Apr 032015
Walmart via Public Domain

Public Domain Image via Wikimedia

by JD Adler…

At the monthly luncheon of the Key West Business Guild, member Owen Trepanier of Trepanier & Associates introduced representatives from Walmart with whom they are collaborating on a plan to be the anchor tenant at the shopping center being developed for Rockland Key. Michelle Belaire, a senior manager of public affairs and government relations for Walmart, spoke to the membership for roughly 10 minutes and took questions afterward.

Wal-Mart CEO Douglas McMillon

Wal-Mart CEO Douglas McMillon

“Walmart has operated in the state of Florida for 33 years. We’ve probably been rumored to come into the Keys for that same time.” She joked, excitedly describing their significant footprint in Florida. In Miami-Dade alone, she proudly announced, they have 19 stores employing nearly 6000 associates. Ms. Belaire went on to affirm their plans for Rockland which they hope to have open in 2017, “We have signed a letter of intent with the developer that Owen [Trepanier] represents, David Garfunkel, and we hope to bring a smaller sized footprint supercenter, in fact it’s about a 123,000 square foot store, to anchor that shopping center.” She described the estimated investment for this “smaller sized” operation as being roughly 30 million dollars, pausing for impact.

 Cost of Living

As part of her prepared statements, Ms. Belaire addressed payroll early on, “I understand that starting salary is important, and hourly wage is important… of the nearly 96,000 employees statewide… the average salary is $13.07, statewide, today.” Though that is for full time employees, for part-time employees the average is $10.00 per hour according to VP Carol Schumacher in this CNN article on the subject. Belaire then trumpeted Walmart’s recent decision to increase pay, nationwide, for their hourly employees, pointing out this put them above the national and state minimum wages, “…Starting this month, every associate in our entire fleet, in the US, will be making, bare minimum $9 an hour. By 2016, every associate will also start at $10.00 an hour. That is across the country. We believe we are leading the discussion on wages, but for us it is not about wages, it is about opportunity.”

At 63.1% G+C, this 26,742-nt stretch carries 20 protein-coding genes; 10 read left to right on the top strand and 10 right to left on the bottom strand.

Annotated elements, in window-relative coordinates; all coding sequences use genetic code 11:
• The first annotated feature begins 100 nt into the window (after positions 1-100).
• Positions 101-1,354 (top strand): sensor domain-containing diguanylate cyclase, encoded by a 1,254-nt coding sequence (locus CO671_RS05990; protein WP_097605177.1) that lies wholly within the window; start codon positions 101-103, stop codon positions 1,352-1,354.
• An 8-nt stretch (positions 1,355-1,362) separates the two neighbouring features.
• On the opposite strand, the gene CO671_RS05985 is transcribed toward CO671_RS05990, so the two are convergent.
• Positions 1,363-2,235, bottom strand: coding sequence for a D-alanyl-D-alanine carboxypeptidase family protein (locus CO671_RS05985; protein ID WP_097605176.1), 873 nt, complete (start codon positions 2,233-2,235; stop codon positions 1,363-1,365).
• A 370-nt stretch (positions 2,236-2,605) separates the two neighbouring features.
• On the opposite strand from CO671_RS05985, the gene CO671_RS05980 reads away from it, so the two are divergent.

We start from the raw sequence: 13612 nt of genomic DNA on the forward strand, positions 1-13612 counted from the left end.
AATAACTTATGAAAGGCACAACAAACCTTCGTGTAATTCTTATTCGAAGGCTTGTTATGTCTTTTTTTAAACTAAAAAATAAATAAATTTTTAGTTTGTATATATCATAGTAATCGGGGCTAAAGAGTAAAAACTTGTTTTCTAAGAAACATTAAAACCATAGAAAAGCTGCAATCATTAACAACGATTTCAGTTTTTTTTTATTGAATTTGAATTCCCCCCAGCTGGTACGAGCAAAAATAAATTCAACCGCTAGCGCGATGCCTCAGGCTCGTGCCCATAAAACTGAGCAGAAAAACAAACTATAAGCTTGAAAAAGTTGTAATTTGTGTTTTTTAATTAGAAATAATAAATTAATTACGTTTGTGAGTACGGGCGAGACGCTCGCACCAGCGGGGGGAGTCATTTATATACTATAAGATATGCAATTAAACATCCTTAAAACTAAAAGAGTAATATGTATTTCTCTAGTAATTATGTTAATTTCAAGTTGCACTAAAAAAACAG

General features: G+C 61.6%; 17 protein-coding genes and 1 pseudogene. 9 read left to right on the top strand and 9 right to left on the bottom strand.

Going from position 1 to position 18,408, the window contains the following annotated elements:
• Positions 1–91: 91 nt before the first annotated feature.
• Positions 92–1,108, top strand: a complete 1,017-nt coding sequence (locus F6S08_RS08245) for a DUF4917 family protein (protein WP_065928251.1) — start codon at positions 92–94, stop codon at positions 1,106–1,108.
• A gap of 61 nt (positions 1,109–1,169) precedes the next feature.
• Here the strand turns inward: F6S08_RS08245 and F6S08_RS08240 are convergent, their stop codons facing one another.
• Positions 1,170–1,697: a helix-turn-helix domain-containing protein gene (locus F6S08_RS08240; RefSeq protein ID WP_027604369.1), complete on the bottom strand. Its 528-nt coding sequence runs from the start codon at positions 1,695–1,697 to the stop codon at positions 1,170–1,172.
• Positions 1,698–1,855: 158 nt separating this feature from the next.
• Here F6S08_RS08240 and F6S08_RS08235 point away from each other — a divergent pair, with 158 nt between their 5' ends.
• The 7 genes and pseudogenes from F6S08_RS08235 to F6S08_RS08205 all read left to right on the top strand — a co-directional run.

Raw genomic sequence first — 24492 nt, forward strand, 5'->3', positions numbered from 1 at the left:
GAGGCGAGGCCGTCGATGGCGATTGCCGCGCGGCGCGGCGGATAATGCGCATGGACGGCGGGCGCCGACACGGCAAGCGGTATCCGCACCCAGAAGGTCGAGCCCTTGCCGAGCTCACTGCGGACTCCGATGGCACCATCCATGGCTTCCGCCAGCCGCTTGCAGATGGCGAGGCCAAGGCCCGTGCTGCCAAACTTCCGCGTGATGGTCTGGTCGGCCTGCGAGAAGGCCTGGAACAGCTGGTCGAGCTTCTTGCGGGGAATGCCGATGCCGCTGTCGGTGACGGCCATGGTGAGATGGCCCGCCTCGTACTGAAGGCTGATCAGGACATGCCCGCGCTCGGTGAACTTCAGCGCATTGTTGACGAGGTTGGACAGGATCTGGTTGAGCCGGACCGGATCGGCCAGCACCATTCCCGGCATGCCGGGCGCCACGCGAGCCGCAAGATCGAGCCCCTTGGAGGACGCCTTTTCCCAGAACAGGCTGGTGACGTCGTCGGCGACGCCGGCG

An internet search on “Walmart Raises” will produce numerous economists and talking heads espousing theories that this decision was less altruism and more a response to protests, economic forces, and/or a need for employees to be able to buy more product. When asked about a Forbes article that cited a scientific study showing Walmart employees held 18% of all food stamps and other costs to taxpayers due to low wages and low hours, Belaire dismissed the article as inaccurate and suggested employees choose their situation. In post talk discussions with representatives, it was again stated that people choose to work part-time or not take benefits.  This same study found that, “a single Walmart Supercenter cost taxpayers between $904,542 and $1.75 million per year, or between $3,015 and $5,815 on average for each of 300 workers.” This as a result of corporate tax breaks, employee needs for benefits, and myriad other costs to the community.

Affordable Housing

During the question and answer period that followed, several members asked how Walmart intended to contribute to alleviating the affordable housing issues in the Keys. Ms. Belaire insisted they hoped to contribute but did not believe they could, or should, be responsible for trying to alleviate the problem independently. She believes the wage levels will help, they are talking with the local Habitat for Humanity to see how they can contribute, and working with local government.

A follow up question by a member pointed out that Walmart would have to bring in more people to fill all of the positions created, which would create more demand on limited housing supply, thereby driving up rents, how did Walmart plan to offset that? Ms. Belaire said they would be meeting with leadership from the Boca Chica Key Naval Airforce Base because of the large civilian population there, as one way “to try and figure out how not to do what your hotel association so often does, which is bring in people from the mainland to the Keys.”